How can I clean my jewelry at home?

There are a lot of things you can do to safely clean your jewelry at home. What you do depends on the materials.

For use on

Not for use on

Notes and How to

Polishing cloths

Sterling silver, gold, gold-filled, brass, bronze, copper, glass/mirrors, and more

Pieces with a polished finish or where a polished finish is desired.

Plated metal.

Pieces with a matte or brushed finish - cloths may overshine these finishes.

Simply rub the cloth on the material you’re hoping to clean or polish. Polishing cloths take a little elbow grease. Don’t be afraid to put some oomph into it.

Cloth will turn black as it removes tarnish and can continue to be used even when it appears very dirty. In our shop, we basically use them until they're in tatters. If cloth stops polishing, it's time for a new cloth.

Each cloth is impregnated with special chemical cleansing agents and non-scratching micro-abrasives and should not be washed.

Warm water, mild soap, and a soft toothbrush or non-abrasive cloth

Sterling silver, gold, gold-filled, brass, bronze, copper.

Pieces with a matte finish.

Pieces with a high polish finish - even the softest toothbrushes and cloths can leave micro abrasions which can dull jewelry with a high polish finish.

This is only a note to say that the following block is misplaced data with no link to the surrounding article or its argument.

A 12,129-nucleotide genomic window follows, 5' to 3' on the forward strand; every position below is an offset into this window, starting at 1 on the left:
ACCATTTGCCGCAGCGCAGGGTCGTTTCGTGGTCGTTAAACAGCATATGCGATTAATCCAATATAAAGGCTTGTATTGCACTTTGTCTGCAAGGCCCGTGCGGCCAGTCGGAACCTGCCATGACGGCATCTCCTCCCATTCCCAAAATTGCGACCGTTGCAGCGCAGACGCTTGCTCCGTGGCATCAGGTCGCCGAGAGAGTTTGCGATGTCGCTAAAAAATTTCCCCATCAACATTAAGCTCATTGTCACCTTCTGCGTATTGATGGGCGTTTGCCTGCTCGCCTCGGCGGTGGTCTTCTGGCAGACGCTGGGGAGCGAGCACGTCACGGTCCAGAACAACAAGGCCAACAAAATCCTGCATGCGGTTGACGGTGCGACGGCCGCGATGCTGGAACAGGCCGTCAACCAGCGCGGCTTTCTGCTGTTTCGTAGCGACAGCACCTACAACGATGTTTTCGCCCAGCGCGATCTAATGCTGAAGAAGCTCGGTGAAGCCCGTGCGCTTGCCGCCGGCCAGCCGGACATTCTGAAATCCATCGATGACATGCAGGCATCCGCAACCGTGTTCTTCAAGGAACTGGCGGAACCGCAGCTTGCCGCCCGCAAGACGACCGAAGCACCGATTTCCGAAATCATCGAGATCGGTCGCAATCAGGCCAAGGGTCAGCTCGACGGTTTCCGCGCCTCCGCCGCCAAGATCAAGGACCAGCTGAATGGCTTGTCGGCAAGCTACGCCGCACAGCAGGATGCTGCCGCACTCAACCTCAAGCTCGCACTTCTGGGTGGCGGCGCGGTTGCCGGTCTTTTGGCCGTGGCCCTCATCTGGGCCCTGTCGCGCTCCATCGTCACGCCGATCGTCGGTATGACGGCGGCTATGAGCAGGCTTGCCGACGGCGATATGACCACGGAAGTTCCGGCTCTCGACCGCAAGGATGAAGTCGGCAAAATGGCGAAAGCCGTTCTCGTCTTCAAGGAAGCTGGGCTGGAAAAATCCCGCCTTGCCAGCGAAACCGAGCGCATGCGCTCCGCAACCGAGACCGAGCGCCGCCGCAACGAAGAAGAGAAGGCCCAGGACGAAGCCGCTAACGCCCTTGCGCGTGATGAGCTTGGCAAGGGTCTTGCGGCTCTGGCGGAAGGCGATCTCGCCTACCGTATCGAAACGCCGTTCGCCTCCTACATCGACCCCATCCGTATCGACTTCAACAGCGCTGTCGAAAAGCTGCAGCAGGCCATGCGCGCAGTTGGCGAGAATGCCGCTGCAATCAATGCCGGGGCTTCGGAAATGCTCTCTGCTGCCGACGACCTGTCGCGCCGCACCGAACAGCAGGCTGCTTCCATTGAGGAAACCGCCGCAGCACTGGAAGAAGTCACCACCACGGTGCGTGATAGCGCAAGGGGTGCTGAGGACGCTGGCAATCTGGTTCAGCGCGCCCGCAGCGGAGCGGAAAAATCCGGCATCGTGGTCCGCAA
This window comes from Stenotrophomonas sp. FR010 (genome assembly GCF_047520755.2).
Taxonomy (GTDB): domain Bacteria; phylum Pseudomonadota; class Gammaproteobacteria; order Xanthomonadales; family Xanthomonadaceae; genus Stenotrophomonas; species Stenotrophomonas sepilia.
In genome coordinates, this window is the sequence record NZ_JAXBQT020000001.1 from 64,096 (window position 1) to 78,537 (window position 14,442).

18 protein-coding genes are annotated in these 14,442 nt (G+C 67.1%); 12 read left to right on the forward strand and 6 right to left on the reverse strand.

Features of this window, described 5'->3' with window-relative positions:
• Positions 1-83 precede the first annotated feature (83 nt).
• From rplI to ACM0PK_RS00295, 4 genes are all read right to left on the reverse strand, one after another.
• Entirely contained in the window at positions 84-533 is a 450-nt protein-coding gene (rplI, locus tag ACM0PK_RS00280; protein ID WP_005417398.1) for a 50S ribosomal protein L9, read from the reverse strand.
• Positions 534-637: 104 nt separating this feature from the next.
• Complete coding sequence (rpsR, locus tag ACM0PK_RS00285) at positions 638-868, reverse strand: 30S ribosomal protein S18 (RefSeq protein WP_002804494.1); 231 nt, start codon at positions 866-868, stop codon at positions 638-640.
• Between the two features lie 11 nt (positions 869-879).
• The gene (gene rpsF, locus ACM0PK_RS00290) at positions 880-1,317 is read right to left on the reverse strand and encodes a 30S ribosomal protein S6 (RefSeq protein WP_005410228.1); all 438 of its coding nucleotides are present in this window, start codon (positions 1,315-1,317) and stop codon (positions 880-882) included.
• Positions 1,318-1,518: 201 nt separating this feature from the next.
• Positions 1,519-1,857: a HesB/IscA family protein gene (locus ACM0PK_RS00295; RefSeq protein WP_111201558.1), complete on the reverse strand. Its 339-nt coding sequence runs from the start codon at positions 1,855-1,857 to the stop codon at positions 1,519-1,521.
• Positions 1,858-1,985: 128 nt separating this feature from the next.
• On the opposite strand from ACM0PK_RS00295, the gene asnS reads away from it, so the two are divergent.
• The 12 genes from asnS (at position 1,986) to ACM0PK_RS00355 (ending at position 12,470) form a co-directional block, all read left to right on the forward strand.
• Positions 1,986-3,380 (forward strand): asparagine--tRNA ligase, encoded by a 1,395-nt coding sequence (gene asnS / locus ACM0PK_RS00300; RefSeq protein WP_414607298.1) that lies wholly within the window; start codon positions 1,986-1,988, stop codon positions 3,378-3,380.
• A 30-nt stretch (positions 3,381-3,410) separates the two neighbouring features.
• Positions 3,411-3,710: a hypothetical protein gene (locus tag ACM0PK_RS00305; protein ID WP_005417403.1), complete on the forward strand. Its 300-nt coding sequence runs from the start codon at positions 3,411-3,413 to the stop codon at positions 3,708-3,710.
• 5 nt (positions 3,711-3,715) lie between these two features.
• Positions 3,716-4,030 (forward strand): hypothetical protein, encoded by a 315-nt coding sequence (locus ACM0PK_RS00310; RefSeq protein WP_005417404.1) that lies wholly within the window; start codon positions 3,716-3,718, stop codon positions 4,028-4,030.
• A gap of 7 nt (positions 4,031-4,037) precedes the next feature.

Plated metal may also be damaged by soft toothbrushes.

Let your piece soak in warm water and gentle soap for at least 15 minutes, then use a soft non-abrasive cloth (100% cotton or microfiber) and/or a soft toothbrush to gently wipe and clean metal and stones. Dry thoroughly. 

Windex and a soft, non-abrasive cloth

Plated metal.

Won’t hurt other types of metal, but the methods above will likely be more effective.

Softer or porous stones.

Apply a squirt of Windex to the metal. Use a soft, non-abrasive cloth (100% cotton or microfiber) to wipe clean.

Plated metal is difficult to clean. Remember we’re here to help if you’ve got stubborn patina.

General notes:
  • None of the tips we’ve given here will damage your jewelry beyond repair, but clean your jewelry at your own risk. Take special care around fiber or leather components, and painted or epoxied areas of jewelry. These tips are meant to be safe for metal and most stones, not other materials.
  • Cleaning is not equivalent to refinishing. In fact, some of these cleaning methods may result in a brighter or duller finish than your piece originally came with. Bring refinishing jobs to us.
  • Do not attempt to clean chemically oxidized surfaces (darker metal parts).
  • Do not use polishing cloths on plated metal as they can be damaged by the abrasiveness of the cloth.
  • Don’t use chemical dips. We don't recommend it and we cannot be responsible for any damage caused by dip polishing your jewelry. We've seen chains become brittle and break after being dipped. Additionally, dip can react in unpredictable and sometimes unfortunate ways with oxidized, wax-sealed, and painted surfaces.
  • Be careful with other home remedies you may find on the internet. Not all cleaning methods are safe for all materials. We don’t share cleaning methods that are safe for some materials and could damage others. When in doubt, get in touch with us first.
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